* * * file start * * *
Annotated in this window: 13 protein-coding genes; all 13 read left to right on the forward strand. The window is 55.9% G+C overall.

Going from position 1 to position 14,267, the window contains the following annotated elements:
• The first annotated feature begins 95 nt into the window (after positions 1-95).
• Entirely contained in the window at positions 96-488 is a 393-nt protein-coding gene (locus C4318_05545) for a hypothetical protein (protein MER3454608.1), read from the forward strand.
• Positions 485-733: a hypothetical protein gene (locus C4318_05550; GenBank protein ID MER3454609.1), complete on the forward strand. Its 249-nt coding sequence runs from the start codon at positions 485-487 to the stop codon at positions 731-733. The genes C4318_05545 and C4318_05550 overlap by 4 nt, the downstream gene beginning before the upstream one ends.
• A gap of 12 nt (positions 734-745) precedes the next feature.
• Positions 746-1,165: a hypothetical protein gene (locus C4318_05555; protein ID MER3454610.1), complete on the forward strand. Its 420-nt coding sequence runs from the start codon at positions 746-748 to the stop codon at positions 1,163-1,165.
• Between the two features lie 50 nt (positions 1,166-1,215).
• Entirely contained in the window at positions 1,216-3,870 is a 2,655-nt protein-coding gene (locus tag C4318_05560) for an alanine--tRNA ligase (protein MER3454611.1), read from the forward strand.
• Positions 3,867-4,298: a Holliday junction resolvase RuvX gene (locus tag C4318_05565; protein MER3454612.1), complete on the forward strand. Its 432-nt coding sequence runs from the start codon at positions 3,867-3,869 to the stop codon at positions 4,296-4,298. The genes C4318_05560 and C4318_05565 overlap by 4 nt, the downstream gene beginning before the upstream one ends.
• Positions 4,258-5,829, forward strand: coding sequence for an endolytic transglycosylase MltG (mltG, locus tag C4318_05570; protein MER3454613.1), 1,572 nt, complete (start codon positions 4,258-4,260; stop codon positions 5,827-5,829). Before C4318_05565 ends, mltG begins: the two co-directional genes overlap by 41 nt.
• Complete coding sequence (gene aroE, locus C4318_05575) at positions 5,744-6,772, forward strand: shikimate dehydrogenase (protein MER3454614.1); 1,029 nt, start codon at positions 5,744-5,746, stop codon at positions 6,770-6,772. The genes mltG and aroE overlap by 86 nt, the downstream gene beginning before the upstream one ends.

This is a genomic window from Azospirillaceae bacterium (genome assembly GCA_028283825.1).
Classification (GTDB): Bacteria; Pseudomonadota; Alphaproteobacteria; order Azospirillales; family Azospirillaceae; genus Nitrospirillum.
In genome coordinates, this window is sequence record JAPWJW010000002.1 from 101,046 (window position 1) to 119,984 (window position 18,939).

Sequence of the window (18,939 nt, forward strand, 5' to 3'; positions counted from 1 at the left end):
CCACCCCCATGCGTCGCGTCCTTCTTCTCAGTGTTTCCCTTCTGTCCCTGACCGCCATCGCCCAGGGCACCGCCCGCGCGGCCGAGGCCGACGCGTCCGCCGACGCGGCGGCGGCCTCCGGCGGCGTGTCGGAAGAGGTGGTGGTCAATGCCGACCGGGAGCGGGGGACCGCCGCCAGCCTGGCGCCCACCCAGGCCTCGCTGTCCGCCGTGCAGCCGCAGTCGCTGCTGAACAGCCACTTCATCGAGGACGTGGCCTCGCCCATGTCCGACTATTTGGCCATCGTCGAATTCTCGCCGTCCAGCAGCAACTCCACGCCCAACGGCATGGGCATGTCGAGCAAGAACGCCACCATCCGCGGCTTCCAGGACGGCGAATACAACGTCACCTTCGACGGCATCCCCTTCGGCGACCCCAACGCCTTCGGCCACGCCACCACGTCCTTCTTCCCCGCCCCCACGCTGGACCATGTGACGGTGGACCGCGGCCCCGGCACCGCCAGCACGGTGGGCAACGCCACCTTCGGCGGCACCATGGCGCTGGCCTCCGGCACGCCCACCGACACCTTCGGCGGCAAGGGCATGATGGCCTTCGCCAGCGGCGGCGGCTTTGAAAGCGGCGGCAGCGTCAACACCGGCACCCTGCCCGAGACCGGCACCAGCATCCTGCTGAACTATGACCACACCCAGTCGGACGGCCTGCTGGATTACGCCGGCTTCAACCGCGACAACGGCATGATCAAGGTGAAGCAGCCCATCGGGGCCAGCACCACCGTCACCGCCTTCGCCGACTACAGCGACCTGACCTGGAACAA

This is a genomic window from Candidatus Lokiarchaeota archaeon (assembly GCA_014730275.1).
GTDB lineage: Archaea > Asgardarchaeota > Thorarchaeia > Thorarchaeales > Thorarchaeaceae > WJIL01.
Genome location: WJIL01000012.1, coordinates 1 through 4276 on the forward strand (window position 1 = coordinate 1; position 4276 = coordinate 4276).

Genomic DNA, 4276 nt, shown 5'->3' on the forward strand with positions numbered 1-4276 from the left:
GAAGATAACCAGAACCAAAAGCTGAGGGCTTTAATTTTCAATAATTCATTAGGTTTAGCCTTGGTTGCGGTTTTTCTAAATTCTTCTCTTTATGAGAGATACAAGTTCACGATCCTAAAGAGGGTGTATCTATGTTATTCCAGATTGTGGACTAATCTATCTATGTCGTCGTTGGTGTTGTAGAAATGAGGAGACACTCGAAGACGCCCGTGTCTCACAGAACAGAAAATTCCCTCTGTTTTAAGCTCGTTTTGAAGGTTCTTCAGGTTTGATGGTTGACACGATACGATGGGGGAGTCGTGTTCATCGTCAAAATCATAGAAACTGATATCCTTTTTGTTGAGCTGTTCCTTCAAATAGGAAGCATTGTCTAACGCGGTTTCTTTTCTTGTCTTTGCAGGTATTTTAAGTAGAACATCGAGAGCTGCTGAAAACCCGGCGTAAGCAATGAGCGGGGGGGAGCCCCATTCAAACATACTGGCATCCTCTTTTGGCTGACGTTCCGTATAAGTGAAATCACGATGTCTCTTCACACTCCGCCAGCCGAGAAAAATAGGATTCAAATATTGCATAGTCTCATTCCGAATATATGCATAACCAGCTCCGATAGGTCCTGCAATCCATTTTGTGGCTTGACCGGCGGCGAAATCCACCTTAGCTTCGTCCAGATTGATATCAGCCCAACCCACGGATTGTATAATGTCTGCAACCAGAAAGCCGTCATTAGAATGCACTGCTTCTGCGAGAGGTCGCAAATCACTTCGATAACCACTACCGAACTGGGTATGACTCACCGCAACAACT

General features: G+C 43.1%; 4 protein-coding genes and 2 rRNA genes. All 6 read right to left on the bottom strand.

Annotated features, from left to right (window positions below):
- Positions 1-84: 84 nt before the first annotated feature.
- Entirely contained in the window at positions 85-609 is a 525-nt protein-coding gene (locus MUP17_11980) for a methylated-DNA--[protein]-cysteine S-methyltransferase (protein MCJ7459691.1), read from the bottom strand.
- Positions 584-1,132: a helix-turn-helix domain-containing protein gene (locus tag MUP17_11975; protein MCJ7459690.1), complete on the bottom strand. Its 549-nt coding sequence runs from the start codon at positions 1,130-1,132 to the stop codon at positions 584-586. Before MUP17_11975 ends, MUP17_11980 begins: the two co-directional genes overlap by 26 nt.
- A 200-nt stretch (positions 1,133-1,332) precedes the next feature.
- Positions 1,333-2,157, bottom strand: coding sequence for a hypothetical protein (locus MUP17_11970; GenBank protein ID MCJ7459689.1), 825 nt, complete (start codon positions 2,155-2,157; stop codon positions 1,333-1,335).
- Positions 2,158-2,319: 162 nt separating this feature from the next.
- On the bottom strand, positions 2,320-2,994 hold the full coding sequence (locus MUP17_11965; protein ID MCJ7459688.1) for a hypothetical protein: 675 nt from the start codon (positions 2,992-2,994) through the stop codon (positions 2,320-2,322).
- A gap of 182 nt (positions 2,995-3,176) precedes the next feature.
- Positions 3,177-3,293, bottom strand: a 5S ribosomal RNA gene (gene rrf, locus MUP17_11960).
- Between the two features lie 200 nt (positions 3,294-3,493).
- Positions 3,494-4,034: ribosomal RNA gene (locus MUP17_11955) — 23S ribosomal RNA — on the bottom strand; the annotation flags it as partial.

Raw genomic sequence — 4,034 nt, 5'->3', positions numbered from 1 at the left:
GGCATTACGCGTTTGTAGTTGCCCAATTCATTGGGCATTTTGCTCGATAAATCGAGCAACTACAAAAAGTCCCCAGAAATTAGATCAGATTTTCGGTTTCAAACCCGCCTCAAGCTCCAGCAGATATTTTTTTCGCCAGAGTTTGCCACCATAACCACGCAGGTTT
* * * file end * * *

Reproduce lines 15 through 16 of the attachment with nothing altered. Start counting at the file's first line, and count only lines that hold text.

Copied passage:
In genome coordinates, this window is sequence record JAPWJW010000002.1 from 101,046 (window position 1) to 119,984 (window position 18,939).

Sequence of the window (18,939 nt, forward strand, 5' to 3'; positions counted from 1 at the left end):